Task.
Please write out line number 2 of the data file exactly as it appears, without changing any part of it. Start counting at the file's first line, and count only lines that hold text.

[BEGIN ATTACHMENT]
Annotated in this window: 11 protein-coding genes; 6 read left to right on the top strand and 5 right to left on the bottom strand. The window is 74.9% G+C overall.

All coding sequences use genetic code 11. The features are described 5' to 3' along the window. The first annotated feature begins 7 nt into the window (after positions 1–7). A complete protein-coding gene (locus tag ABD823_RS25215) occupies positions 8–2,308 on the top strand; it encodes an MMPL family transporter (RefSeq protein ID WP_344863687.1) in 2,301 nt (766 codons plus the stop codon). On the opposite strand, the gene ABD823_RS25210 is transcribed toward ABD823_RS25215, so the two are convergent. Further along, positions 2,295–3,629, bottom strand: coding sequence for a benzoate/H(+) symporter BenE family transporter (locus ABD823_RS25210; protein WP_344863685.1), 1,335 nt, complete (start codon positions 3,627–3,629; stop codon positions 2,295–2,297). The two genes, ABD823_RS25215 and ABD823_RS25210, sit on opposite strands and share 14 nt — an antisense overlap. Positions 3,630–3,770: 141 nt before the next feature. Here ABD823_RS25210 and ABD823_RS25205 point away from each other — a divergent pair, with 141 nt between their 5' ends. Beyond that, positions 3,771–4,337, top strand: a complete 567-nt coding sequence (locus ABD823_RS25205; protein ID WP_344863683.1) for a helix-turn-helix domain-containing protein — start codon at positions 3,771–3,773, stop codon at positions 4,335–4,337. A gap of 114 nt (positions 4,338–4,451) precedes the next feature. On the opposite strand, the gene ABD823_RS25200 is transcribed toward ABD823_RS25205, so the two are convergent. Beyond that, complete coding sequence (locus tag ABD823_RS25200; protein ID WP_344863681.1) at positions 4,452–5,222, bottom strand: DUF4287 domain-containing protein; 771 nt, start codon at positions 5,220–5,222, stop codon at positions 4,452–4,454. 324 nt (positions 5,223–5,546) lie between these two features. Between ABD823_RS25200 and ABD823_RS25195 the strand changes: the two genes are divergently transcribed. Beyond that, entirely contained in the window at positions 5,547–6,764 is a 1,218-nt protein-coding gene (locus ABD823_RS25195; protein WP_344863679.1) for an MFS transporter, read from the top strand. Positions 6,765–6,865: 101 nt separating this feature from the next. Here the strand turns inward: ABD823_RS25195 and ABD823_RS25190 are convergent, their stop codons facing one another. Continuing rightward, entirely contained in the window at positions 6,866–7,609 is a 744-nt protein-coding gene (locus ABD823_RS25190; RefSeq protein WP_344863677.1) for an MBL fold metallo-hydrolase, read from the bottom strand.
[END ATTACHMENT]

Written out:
All coding sequences use genetic code 11. The features are described 5' to 3' along the window. The first annotated feature begins 7 nt into the window (after positions 1–7). A complete protein-coding gene (locus tag ABD823_RS25215) occupies positions 8–2,308 on the top strand; it encodes an MMPL family transporter (RefSeq protein ID WP_344863687.1) in 2,301 nt (766 codons plus the stop codon). On the opposite strand, the gene ABD823_RS25210 is transcribed toward ABD823_RS25215, so the two are convergent. Further along, positions 2,295–3,629, bottom strand: coding sequence for a benzoate/H(+) symporter BenE family transporter (locus ABD823_RS25210; protein WP_344863685.1), 1,335 nt, complete (start codon positions 3,627–3,629; stop codon positions 2,295–2,297). The two genes, ABD823_RS25215 and ABD823_RS25210, sit on opposite strands and share 14 nt — an antisense overlap. Positions 3,630–3,770: 141 nt before the next feature. Here ABD823_RS25210 and ABD823_RS25205 point away from each other — a divergent pair, with 141 nt between their 5' ends. Beyond that, positions 3,771–4,337, top strand: a complete 567-nt coding sequence (locus ABD823_RS25205; protein ID WP_344863683.1) for a helix-turn-helix domain-containing protein — start codon at positions 3,771–3,773, stop codon at positions 4,335–4,337. A gap of 114 nt (positions 4,338–4,451) precedes the next feature. On the opposite strand, the gene ABD823_RS25200 is transcribed toward ABD823_RS25205, so the two are convergent. Beyond that, complete coding sequence (locus tag ABD823_RS25200; protein ID WP_344863681.1) at positions 4,452–5,222, bottom strand: DUF4287 domain-containing protein; 771 nt, start codon at positions 5,220–5,222, stop codon at positions 4,452–4,454. 324 nt (positions 5,223–5,546) lie between these two features. Between ABD823_RS25200 and ABD823_RS25195 the strand changes: the two genes are divergently transcribed. Beyond that, entirely contained in the window at positions 5,547–6,764 is a 1,218-nt protein-coding gene (locus ABD823_RS25195; protein WP_344863679.1) for an MFS transporter, read from the top strand. Positions 6,765–6,865: 101 nt separating this feature from the next. Here the strand turns inward: ABD823_RS25195 and ABD823_RS25190 are convergent, their stop codons facing one another. Continuing rightward, entirely contained in the window at positions 6,866–7,609 is a 744-nt protein-coding gene (locus ABD823_RS25190; RefSeq protein WP_344863677.1) for an MBL fold metallo-hydrolase, read from the bottom strand.